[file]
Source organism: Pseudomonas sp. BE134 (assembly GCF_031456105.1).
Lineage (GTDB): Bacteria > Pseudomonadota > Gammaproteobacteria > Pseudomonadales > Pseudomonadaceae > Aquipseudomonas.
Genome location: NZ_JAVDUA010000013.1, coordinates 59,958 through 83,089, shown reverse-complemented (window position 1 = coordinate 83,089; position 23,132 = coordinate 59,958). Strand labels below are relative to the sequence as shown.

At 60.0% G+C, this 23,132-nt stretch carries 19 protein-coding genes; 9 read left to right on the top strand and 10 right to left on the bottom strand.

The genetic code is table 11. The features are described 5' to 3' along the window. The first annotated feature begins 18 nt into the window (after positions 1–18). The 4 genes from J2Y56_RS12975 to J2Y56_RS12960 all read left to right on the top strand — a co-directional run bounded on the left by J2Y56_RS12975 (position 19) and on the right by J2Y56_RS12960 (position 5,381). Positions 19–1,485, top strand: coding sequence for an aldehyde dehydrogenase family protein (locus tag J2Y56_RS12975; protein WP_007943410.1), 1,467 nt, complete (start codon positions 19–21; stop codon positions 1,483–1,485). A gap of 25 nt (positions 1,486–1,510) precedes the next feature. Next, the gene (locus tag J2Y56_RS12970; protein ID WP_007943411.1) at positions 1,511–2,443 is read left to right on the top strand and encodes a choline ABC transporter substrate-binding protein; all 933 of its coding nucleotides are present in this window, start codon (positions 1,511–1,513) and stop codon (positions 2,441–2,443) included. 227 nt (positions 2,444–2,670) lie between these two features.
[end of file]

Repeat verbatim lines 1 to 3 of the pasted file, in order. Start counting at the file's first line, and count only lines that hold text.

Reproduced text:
Source organism: Pseudomonas sp. BE134 (assembly GCF_031456105.1).
Lineage (GTDB): Bacteria > Pseudomonadota > Gammaproteobacteria > Pseudomonadales > Pseudomonadaceae > Aquipseudomonas.
Genome location: NZ_JAVDUA010000013.1, coordinates 59,958 through 83,089, shown reverse-complemented (window position 1 = coordinate 83,089; position 23,132 = coordinate 59,958). Strand labels below are relative to the sequence as shown.